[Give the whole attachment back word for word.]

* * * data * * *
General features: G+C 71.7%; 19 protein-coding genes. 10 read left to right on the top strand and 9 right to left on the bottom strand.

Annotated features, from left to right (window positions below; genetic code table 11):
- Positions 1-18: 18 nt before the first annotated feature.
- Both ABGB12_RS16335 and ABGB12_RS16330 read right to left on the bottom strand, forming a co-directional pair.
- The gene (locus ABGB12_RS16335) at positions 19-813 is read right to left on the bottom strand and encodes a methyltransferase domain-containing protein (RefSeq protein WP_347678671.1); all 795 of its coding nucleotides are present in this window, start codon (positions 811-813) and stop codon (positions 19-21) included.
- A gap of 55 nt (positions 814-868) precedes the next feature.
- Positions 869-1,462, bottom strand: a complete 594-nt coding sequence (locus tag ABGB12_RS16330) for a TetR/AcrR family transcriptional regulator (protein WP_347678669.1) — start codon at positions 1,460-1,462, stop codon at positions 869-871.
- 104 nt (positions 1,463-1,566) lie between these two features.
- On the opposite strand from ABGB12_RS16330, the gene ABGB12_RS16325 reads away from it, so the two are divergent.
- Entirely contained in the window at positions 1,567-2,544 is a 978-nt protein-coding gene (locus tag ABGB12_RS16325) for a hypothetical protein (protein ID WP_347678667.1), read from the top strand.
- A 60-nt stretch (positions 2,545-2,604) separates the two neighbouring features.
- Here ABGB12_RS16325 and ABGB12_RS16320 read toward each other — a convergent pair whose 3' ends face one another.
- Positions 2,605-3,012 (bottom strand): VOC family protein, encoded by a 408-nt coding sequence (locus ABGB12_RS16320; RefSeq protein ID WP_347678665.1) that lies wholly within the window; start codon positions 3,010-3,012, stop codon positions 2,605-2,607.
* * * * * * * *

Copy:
General features: G+C 71.7%; 19 protein-coding genes. 10 read left to right on the top strand and 9 right to left on the bottom strand.

Annotated features, from left to right (window positions below; genetic code table 11):
- Positions 1-18: 18 nt before the first annotated feature.
- Both ABGB12_RS16335 and ABGB12_RS16330 read right to left on the bottom strand, forming a co-directional pair.
- The gene (locus ABGB12_RS16335) at positions 19-813 is read right to left on the bottom strand and encodes a methyltransferase domain-containing protein (RefSeq protein WP_347678671.1); all 795 of its coding nucleotides are present in this window, start codon (positions 811-813) and stop codon (positions 19-21) included.
- A gap of 55 nt (positions 814-868) precedes the next feature.
- Positions 869-1,462, bottom strand: a complete 594-nt coding sequence (locus tag ABGB12_RS16330) for a TetR/AcrR family transcriptional regulator (protein WP_347678669.1) — start codon at positions 1,460-1,462, stop codon at positions 869-871.
- 104 nt (positions 1,463-1,566) lie between these two features.
- On the opposite strand from ABGB12_RS16330, the gene ABGB12_RS16325 reads away from it, so the two are divergent.
- Entirely contained in the window at positions 1,567-2,544 is a 978-nt protein-coding gene (locus tag ABGB12_RS16325) for a hypothetical protein (protein ID WP_347678667.1), read from the top strand.
- A 60-nt stretch (positions 2,545-2,604) separates the two neighbouring features.
- Here ABGB12_RS16325 and ABGB12_RS16320 read toward each other — a convergent pair whose 3' ends face one another.
- Positions 2,605-3,012 (bottom strand): VOC family protein, encoded by a 408-nt coding sequence (locus ABGB12_RS16320; RefSeq protein ID WP_347678665.1) that lies wholly within the window; start codon positions 3,010-3,012, stop codon positions 2,605-2,607.